• #85-16: "Hyde and Seek" (December–18-76)

Production credits[edit]

  • EXECUTIVE PRODUCERS: Joseph Barbera and William Hanna
  • DIRECTOR: Charles A. Nichols
  • CREATIVE PRODUCER: Iwao Takamoto
  • ASSOCIATE PRODUCER: Alex Lovy
  • STORY: Bill Ackerman, Larz Bourne, Tom Dagenais, Alan Dinehart, Don Jurwich, Joel Kane, Dick Kinney, Frank Ridgeway
  • RECORDING DIRECTORS: Wally Burr, Alex Lovy
  • STORYBOARD DIRECTION: Tom Dagenais, Howard Post, Art Scott, Don Sheppard, Paul Sommer
  • VOICES: Norman Alden, Henry Corden, Joan Gerber, Kathy Gori, Virginia Gregg, Bob Holt, Allan Melvin, Don Messick, Alan Oppenheimer, Joe E. Ross, Hal Smith, John Stephenson, Jean Vander Pyl, Janet Waldo, Lennie Weinrib, Frank Welker
  • PRODUCTION DESIGN: Bob Singer
  • CHARACTER DESIGN: Marty Murphy
  • PRODUCTION SUPERVISOR: Victor O. Schipek
  • GRAPHICS: Iraj Paran
  • MUSICAL DIRECTOR: Hoyt Curtin
  • MUSICAL SUPERVISOR: Paul DeKorte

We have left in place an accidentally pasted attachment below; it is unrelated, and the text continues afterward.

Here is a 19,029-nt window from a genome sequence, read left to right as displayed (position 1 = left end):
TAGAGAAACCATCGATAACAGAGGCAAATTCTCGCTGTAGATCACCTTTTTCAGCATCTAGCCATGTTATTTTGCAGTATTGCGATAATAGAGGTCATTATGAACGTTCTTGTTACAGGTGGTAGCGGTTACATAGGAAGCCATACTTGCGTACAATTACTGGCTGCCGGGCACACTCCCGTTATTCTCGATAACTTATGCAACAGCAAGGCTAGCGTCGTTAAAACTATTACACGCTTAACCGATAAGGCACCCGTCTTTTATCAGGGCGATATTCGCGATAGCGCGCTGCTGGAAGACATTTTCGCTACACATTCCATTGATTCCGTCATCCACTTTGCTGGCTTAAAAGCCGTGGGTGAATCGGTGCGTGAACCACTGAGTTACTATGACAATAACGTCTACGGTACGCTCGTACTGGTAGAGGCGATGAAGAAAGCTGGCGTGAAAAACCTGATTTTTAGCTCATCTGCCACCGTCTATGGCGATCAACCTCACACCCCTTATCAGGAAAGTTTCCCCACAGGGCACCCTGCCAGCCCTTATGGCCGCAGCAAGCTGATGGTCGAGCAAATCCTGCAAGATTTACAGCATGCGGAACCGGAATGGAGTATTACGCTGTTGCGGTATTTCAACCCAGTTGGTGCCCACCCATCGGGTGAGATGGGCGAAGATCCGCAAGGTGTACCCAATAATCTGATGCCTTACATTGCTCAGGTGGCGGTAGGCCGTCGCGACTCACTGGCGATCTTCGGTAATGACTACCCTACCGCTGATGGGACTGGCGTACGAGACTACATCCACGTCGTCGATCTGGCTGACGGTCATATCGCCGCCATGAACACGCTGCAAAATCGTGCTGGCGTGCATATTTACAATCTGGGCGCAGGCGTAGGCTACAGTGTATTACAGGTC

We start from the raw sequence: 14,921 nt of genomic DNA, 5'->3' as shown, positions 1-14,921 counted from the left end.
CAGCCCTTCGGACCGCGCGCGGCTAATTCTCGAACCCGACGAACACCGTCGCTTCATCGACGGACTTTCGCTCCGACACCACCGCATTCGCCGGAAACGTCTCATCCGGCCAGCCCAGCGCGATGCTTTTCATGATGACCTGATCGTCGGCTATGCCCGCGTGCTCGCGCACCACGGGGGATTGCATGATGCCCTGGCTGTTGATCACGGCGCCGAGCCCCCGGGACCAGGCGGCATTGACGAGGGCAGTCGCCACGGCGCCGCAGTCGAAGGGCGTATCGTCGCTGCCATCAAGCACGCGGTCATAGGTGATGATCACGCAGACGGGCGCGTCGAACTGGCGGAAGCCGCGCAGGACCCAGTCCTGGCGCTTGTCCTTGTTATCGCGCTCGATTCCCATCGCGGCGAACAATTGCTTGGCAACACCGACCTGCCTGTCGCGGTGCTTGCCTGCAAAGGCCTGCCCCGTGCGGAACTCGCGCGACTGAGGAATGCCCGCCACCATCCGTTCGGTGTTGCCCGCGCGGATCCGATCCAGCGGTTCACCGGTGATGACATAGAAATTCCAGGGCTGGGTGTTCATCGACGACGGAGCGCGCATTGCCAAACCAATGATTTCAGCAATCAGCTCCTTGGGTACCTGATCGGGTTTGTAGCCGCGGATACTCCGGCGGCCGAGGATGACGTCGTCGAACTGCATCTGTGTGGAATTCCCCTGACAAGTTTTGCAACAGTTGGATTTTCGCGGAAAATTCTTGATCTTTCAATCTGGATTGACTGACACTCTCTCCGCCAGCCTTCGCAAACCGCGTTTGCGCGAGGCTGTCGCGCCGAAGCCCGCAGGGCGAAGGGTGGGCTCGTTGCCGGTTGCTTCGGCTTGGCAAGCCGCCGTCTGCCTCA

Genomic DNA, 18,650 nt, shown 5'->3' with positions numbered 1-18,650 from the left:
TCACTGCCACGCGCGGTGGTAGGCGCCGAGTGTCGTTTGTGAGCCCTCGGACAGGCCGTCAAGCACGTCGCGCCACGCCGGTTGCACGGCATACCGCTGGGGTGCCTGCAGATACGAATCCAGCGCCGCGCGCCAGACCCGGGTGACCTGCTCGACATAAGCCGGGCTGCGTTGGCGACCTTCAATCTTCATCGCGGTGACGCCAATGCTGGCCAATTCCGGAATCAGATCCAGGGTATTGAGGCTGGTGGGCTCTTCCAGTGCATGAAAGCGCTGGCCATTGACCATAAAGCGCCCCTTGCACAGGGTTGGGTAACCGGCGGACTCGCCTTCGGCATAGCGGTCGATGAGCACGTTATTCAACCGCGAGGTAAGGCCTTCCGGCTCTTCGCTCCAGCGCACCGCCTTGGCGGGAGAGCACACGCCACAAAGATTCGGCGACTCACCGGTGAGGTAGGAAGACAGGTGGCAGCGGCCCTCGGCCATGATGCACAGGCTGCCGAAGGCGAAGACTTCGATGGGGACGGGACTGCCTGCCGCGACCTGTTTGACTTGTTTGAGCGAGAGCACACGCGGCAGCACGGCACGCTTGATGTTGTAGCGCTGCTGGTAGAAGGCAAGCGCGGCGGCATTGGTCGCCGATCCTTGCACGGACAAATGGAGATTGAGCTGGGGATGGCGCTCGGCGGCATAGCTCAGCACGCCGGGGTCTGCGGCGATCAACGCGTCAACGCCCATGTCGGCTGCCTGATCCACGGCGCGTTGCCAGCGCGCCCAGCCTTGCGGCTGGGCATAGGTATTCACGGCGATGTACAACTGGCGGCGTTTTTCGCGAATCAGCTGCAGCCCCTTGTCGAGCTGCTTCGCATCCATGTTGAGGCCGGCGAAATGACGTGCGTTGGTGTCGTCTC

• LAYOUT: John Ahern, Ed Benedict, Jamie Diaz, Hak Ficq, Owen Fitzgerald, Mo Gollub, Gary Hoffman, Jack Huber, Larry Huber, Alex Ignatiev, Ray Jacobs, Homer Jonas, Lin Larsen, Warren Marshall, Gregg Nocon, Tony Rivera, Linda Rowley, Bob Singer, Terry Slade, O. Wilson, Donna Zeller
  • ANIMATION SUPERVISORS: Ed Barge, Bill Keil
  • ANIMATION: Carlos Alfonso, Ed Barge, O.E. Callahan, Lars Calonius, Rudy Cataldi, Olivia Clark, Bob Goe, Bill Hutton, Volus Jones, Ed Love, Tony Love, Ken Muse, Margaret Nichols, Jon Patterson, Juan Picu, Tom Ray, Veve Risto, Jay Sarbry, Ken Southworth, Dave Tendlar, Dick Thompson, Carlo Vinci, Xenia
  • BACKGROUNDS: John Currin, Dennis Derrell, Robert Gentle, Al Gmuer, Richard Khim, Fernando Montealegre, Bill Proctor, Dennis Venizelos
  • TECHNICAL SUPERVISOR: Frank Paiker
  • CHECKING AND SCENE PLANNING: Evelyn Sherwood
  • INK AND PAINT SUPERVISOR: Billie Kerns
  • XEROGRAPHY: Robert "Tiger" West, Star Wirth
  • SOUND DIRECTION: Richard Olson, Bill Getty
  • SUPERVISING FILM EDITOR: Chip Yaras
  • MUSIC EDITORS: Pat Foley, Greg Watson
  • EFFECTS EDITORS: Richard Allen, Terry Moore
  • NEGATIVE CONSULTANT: William E. DeBoer
  • POST-PRODUCTION SUPERVISOR: Joed Eaton
  • CAMERA: George Epperson, Charles Flekal, John Curtis Hall, Ron Jackson, Jerry Smith, Norman Stainback, Roy Wade, Dennis Weaver
  • PRODUCTION MANAGER: Jayne Barbera
  • A HANNA-BARBERA PRODUCTION
  • RCA Sound Recording
  • This Picture Made Under the Jurisdiction of IATSE-IA Affiliated with A.F.L.-C.I.O.
  • © 1976 Hanna-Barbera Productions, Inc.

External links[edit]